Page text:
Future product designers will need a specific competence on interactive sound. If properly grounded in the design practice, SID research can strongly contribute to the development of theories on and for sound design and to the foundation of a reliable curriculum. In turn, it is likely that design outcomes generate new questions and topics, thus setting the agenda for future research aimed at advancing scientific knowledge of specific domain disciplines. As an example, the encouraging results of the use of voice as a designerly tool to produce fast and rough sonic sketches (Ekman & Rinott, 2010) raised several questions about how sound events are identified by humans and which may be the salient sonic characteristics involved in the identification. Recent studies in experimental psychology investigated the potential of vocal imitations as means to convey the basic acoustic characteristics of sound events (Lemaitre, Dessein, Susini, & Aura, 2011). In the larger scope of future sound design tools, computers could be trained to identify real time, voice-produced sound events, and synthesise them accordingly, with further possibility to sculpt and refine them through vocalisations and gestures. Within this framework, the basic design legacy represents a valuable, readily operational attitude towards research through design, focusing an approach that can be renamed as research through basic design. The exemplar value of basic design is found in the philological recovery of the art/science/technology unity, claimed in the original Bauhaus manifesto and in various ways carried out in the several experiences of its major representatives, especially Moholy-Nagy and Albers. The several pedagogical approaches based on economy of time and/or means, experimentation, and reduction of parameters represent effective strategies to tackle the complexity of sound design for interactive contexts. In addition, exploiting a basic design attitude prevents the proliferation of the umpteenth framework.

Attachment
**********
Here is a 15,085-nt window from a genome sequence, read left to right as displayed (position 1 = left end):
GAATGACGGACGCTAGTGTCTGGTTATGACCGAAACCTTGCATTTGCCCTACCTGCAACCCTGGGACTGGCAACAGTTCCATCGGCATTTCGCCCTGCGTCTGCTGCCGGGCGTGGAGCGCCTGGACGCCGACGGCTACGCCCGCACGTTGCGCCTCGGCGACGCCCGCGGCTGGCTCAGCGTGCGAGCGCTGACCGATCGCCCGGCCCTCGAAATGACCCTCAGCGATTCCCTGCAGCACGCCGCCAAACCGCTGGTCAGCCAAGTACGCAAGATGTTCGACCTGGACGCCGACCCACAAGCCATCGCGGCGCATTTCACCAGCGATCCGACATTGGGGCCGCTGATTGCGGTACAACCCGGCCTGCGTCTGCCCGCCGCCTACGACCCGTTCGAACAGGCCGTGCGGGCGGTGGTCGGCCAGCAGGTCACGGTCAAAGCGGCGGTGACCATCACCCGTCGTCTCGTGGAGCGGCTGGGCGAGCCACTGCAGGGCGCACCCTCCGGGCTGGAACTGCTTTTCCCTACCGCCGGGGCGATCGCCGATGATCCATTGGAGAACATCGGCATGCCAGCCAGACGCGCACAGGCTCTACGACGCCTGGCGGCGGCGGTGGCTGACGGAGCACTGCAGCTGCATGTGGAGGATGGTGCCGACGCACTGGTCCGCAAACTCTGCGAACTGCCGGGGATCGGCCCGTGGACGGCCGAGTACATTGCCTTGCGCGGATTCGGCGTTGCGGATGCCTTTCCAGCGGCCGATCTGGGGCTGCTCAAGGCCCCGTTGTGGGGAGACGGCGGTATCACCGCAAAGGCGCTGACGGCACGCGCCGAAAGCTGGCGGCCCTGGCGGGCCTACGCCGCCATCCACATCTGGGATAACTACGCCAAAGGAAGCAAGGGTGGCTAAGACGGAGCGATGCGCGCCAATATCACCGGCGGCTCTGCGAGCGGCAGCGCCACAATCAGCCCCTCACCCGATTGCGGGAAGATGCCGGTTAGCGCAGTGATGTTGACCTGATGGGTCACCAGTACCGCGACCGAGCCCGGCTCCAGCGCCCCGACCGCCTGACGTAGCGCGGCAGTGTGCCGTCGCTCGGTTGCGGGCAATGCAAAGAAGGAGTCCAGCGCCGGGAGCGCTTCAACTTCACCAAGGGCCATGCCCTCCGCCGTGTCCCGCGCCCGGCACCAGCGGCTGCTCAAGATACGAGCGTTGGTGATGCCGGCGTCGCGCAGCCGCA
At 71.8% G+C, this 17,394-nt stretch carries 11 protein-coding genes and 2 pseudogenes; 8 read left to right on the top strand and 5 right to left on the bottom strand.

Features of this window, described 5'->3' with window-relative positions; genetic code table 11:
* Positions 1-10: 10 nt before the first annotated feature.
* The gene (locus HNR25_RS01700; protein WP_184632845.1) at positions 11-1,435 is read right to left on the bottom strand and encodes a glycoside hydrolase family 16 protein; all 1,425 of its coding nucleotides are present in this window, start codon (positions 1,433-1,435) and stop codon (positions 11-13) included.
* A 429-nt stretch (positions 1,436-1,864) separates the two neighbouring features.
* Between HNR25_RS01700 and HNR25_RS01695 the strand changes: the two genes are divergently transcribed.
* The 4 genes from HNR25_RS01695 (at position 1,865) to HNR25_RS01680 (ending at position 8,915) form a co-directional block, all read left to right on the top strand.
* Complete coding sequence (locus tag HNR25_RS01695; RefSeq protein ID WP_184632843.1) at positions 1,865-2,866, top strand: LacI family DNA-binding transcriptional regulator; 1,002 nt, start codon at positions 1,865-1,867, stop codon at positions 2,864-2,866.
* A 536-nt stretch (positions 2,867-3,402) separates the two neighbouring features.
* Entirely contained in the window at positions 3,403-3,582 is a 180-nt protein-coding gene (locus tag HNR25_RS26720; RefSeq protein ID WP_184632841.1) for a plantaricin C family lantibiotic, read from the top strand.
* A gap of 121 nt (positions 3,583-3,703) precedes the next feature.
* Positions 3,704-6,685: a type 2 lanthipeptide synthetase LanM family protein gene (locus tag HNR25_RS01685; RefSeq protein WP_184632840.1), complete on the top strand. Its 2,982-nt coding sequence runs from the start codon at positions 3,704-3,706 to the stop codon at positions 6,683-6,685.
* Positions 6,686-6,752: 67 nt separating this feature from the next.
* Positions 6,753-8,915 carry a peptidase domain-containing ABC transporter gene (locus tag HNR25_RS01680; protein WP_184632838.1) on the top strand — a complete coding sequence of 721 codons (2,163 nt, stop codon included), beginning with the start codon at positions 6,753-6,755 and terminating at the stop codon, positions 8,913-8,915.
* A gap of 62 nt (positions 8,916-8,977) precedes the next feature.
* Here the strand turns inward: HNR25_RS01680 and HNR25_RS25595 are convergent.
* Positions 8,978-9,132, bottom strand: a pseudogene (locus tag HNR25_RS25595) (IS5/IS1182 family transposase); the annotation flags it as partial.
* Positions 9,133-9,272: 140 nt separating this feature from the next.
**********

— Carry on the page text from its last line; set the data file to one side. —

In sonic interaction, a research through basic design is concerned with i) the development of a reliable corpus of basic SID exercises; ii) the investigation of the basic design process, that is understanding and making progressively explicit the tacit knowledge involved in the structuring of concepts, i.e., theoretical outcomes. The entangled era of disappearing yet ubiquitous computers requires a strong aesthetic and technological understanding of computational materials and purpose-oriented tools, and Moholy-Nagy’s approach to experimentation still remains a guiding reference. Given the irreplaceable value of sketches and models as means to develop perceptual-motor skills, the palette of raw materials and tools to deal with in interactive contexts should necessarily include microprocessors, components, and appropriate software environments.